The Helping Hand
There may not be a more fitting description for a “helping hand” than the college’s archivist, Carolyn Weigel. She maintains the Ursinusiana collection on the second floor of the Myrin Library, but her vast understanding of all things Ursinus, in addition to her work with students (including those who take the “Bears Make History” course), is what makes Weigel such a revered member of the Ursinus community.
When on campus, it’s not uncommon to run into a friendly face in facilities or campus safety, many of whom have gone above and beyond as essential workers during the COVID-19 pandemic. Many alumni have fond memories of the late Gary Hodgson, whose booming voice and big, welcoming smile routinely greeted students with warmth and laughter. And speaking of warmth, it’s one of the endearing qualities most associated with safety officer Pete “Pedro” Looft, often seen traversing campus on his bicycle; and Emergency Management Coordinator Chris Wilcox and Director of Environmental Health and Safety and Risk Management Carol McMillin ’85, both of whom ensure emergency preparedness on our campus.
No list of helping hands is complete without the people who keep the Ursinus campus running day-to-day. When describing HVAC specialist Perry Kline, another Tortorelli Award winner, a colleague once said, “I have often seen Perry with his head in the ceiling or laying on the floor trying to solve a problem. He does it all with a smile and his good nature.” And locksmith Randy Markley, who recently celebrated 25 years at Ursinus, is often commended as a “go-to guy who is always willing to assist and to tend to campus community needs, even in the middle of the night.”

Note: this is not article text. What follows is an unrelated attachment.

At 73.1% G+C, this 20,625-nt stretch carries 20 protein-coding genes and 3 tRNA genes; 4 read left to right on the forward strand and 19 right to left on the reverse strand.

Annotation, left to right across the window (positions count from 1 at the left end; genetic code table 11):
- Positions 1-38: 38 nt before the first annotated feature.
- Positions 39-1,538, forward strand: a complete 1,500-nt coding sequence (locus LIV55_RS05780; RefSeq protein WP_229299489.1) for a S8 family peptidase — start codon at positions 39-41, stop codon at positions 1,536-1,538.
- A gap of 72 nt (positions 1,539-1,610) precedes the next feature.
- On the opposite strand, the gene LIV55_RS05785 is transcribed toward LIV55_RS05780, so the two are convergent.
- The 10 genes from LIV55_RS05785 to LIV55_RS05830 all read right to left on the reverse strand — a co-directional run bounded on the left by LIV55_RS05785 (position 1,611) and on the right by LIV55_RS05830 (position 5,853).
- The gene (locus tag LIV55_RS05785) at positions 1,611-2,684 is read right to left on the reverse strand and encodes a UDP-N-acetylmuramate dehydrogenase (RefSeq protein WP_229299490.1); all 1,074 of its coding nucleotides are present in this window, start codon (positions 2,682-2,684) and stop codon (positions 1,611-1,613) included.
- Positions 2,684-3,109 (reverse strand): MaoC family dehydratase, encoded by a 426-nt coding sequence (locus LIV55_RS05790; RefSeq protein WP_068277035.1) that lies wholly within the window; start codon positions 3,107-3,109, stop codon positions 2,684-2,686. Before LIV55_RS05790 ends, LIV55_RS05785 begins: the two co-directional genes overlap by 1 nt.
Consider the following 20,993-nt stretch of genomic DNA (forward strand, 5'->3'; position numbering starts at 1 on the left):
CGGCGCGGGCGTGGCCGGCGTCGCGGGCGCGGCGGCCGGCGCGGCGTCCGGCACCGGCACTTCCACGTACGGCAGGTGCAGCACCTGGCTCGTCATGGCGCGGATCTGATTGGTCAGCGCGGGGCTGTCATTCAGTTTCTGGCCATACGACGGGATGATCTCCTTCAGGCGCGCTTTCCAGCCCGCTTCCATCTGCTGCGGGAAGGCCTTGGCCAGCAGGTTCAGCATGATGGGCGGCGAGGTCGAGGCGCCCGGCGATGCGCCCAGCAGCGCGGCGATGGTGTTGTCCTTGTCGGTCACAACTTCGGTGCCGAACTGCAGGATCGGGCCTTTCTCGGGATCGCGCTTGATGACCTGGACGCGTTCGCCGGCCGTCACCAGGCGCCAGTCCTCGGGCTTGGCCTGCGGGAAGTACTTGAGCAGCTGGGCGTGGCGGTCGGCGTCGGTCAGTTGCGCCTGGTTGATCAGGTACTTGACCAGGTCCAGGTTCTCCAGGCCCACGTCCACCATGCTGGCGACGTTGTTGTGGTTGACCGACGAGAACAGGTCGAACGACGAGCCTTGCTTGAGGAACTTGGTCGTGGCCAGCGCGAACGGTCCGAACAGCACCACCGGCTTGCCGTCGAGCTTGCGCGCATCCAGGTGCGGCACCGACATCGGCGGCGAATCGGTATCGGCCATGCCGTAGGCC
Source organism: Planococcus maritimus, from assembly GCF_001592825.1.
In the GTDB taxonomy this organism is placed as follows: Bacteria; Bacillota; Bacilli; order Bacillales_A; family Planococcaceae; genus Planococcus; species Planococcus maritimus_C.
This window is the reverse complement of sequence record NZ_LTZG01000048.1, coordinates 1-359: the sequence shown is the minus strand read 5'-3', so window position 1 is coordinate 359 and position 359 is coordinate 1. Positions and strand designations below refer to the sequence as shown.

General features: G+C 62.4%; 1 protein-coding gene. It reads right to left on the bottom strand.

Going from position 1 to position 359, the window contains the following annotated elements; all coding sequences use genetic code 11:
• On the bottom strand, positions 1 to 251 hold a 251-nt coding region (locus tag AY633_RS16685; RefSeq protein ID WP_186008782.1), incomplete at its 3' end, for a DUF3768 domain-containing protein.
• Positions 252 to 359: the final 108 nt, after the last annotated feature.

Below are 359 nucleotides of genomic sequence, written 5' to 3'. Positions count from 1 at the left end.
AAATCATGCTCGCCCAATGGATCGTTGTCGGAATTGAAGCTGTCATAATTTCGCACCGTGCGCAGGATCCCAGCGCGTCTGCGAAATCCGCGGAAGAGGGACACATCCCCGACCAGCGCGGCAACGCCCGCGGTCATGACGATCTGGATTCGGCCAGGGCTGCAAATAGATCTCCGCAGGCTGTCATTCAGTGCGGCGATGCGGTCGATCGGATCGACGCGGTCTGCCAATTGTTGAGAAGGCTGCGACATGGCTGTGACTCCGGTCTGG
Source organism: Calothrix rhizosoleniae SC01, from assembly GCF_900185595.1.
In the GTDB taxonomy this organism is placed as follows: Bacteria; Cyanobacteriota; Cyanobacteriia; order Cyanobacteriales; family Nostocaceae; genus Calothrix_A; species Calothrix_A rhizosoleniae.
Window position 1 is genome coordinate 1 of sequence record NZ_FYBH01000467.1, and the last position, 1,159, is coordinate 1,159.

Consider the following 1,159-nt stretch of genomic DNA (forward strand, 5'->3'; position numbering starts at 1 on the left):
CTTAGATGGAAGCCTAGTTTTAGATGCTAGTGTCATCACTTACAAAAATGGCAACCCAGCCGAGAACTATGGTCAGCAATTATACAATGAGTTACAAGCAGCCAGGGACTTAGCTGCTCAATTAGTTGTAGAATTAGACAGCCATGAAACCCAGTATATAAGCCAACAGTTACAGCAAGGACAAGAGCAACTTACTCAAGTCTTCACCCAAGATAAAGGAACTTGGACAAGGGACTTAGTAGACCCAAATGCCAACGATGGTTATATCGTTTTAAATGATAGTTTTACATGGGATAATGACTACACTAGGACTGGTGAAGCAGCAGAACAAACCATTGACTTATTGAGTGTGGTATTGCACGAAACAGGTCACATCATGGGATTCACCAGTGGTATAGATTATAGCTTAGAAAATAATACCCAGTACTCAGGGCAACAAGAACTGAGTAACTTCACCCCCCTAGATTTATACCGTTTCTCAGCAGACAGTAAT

Among our alumni, many Bears go above and beyond to meet the needs of the communities in which they work. Susan (Hartenstine) Wolf ’67 became a teacher at one of the first programs for the deaf in New York City, and classmate Patty Earhart ’67, a volunteer at the St. James Episcopal Church Outreach House in Collegeville, created and manages the “Patty Packs” program, which provides food to local school students who are on a free lunch program for when they aren’t in school. Robin Talley ’72 founded Global Baby Steps in 2009 to help provide basic maternity and obstetrical care for women in rural Tanzania. Kimberly (Spolitback-Higgins) Love ’00 works with ex-offenders, helping them to reintegrate into society and obtain jobs, and Brianna Gaddy ’13 assists homeless and underprivileged people to improve their situations and have an impact on their community.
No matter where you look, there are Ursinus Bears on campus and in every corner of the world looking to quietly make a difference.
Many of them are unsung heroes, almost all of them, in some way, lend a helping hand, and each of them captures the Ursinus spirit in their work.
We still want to hear from you!
If there is someone else you want to see here, or in any of our six anniversary categories, let us know by emailing email@example.com. A complete list of names and all three stories are available at ursinus.edu/magazine.